Worldwide Reports

Redo-Cardiac Surgery Without Blood Transfusion In Adult Jehovah’s Witness Patients

Estioko, MR |
Los Angeles, CA, USA

en.labelDownloadArticle
Abstract

In primary or first time cardiac surgery, it takes just several minutes for the surgeon to open the chest by median sternotomy (cutting the breast bone). The anatomic landmarks are intact, which allows the surgeon to perform the heart operation without a lot of difficulty. In fact, many operations have been performed without blood transfusion. Some patients later require a repeat operation—redo-surgery, for example redo-valve replacement or redo-coronary artery bypass graft (CABG). Redo-surgery presents added challenges.  Adhesions or scars develop as a natural consequence of the body healing, and the heart is often encased by scars and attached intimately to surrounding vital structures. Repeat median sternotomy is the usual access to the heart. This procedure has to be done very carefully because the heart is just underneath the sternum. Opening the chest may take 30 minutes to an hour or more, depending on the severity of adhesions. Careful dissection is continued to free the heart before proceeding with the planned operation, which adds to the operative time.  Therefore, redo-operation is a much more involved operation, with higher risk of potential bleeding and complications.

Is it possible to do redo-cardiac surgery without blood transfusion? This report of a single-surgeon experience is important, since there are no large-series reports on this subject specifically involving Jehovah’s Witness patients, who for religious reasons absolutely do not accept blood transfusion.

Clinical Report

Forty-two (42) adult Jehovah’s Witness patients were reoperated. All the previous heart surgeries were by median sternotomy. There were twenty-eight (28) male and fifteen (15) female patients. The age range was thirty-three (33) to seventy-six (76) years. Thirty-one (31) of the cases were valve operations: twenty-three (23) single valve replacements and eight multiple valves. Of the multiple valves, five (5) were double valves—mitral valve replacements (MVR) and aortic valve replacements (AVR) and three were triple valves—MVR and AVR and tricuspid valve repairs (TVr). There were ten (10) redo-CABG. Six (6) patients had third-time operations. One of these had resection of the ascending aorta and Dacron graft repair for increasing size aneurysm, six cm in transverse diameter. This patient had the first aortic valve repair as a youngster because of a stenotic valve, followed years later with AVR. These operations are summarized in the following table:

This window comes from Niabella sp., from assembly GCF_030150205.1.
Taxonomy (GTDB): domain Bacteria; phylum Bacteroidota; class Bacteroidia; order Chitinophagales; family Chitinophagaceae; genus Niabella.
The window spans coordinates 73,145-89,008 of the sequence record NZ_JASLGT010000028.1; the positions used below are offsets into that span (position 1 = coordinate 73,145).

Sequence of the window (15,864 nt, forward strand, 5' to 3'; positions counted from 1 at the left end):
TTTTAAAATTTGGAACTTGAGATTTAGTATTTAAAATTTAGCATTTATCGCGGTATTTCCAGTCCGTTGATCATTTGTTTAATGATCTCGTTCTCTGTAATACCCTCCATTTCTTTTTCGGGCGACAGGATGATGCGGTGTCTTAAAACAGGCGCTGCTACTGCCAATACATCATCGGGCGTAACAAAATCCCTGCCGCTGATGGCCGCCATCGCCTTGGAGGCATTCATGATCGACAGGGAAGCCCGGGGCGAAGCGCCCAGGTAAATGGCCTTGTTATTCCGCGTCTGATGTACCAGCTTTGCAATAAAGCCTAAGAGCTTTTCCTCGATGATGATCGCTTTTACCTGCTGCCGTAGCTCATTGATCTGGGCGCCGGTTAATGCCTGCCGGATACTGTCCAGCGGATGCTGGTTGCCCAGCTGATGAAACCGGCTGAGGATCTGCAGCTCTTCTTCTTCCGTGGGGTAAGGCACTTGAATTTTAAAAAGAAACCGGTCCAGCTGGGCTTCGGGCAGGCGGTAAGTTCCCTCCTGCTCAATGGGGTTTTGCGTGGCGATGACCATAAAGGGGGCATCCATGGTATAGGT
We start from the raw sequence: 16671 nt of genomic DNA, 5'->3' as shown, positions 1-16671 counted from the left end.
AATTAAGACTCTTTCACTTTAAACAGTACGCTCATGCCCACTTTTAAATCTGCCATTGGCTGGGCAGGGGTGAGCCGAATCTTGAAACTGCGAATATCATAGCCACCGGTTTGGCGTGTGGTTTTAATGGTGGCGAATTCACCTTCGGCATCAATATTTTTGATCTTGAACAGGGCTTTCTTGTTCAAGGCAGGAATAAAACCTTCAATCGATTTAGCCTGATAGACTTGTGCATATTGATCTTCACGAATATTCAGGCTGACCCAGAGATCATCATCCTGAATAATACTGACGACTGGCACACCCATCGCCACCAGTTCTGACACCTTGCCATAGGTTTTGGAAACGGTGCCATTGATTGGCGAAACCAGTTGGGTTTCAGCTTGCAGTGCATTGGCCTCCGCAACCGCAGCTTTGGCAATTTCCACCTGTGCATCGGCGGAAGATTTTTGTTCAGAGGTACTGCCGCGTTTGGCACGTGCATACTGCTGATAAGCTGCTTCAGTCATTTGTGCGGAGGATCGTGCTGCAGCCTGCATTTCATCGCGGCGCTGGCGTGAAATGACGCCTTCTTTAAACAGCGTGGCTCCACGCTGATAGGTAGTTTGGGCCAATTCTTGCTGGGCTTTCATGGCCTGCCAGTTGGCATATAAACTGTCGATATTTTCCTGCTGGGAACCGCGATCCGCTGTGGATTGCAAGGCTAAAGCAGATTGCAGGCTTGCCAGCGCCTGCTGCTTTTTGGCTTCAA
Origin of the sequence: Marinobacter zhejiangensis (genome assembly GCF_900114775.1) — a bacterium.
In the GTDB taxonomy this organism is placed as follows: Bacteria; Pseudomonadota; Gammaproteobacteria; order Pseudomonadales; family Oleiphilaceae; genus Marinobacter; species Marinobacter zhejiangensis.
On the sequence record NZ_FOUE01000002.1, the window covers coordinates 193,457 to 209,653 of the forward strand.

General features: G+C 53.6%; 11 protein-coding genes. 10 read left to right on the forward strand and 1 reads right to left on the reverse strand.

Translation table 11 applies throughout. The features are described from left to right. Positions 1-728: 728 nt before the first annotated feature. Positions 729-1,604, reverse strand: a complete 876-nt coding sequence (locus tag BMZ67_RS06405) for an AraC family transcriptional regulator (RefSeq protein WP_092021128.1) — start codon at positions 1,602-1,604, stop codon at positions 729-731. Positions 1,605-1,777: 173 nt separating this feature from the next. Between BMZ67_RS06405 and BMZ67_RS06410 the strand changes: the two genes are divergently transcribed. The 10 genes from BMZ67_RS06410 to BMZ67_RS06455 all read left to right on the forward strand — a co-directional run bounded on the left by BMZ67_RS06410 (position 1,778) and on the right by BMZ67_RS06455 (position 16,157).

Redo-Cardiac Surgery

(n = 42)

Redo Cardiac Surgery (n=42)
Valve replacements 23
Mitral=11

Aortic=11

Tricuspid= 1

Double Valve 5

Triple valve (MVR, AVR, TVr)

3
Redo CABG 10
Asc. aorta aneurysm repair 1

Results:

All the redo-surgery patients survived their operations except one. The 30-day mortality rate is 2.3%. The patient who did not make it expired 22 days after surgery because of complication of CVA (cerebro-vascular accident) unrelated to blood loss or anemia. There was no significant bleeding encountered in the entire series.

About the Author

Manuel R. Estioko, MD is a Cardiac Surgeon from Los Angeles, California. He first developed an interest and involvement in Bloodless Surgery because of the very high incidence of Hepatitis C in open heart patients (18 % in New York City). At that time (late 1960’s & 1970):

  • Almost all patients received blood transfusion, the early heart/lung machines required high volume prime with use of blood.
  • Blood was obtained from donors with questionable health through commercial blood banking,  (the change to all volunteer donors came years later).
  • There was no blood test for Hepatitis.

In 1996, Dr. Estioko coined and popularized the term “Transfusion Free Surgery” which is the other widely used designation for Bloodless Surgery.

We offer free consulting services for administrators and physician leaders wishing to establish a bloodless medicine and surgery program.
Interested in starting a bloodless program?

Learn how you can implement a bloodless program in your institution.

Are you a patient?

Learn more about bloodless medicine and surgery.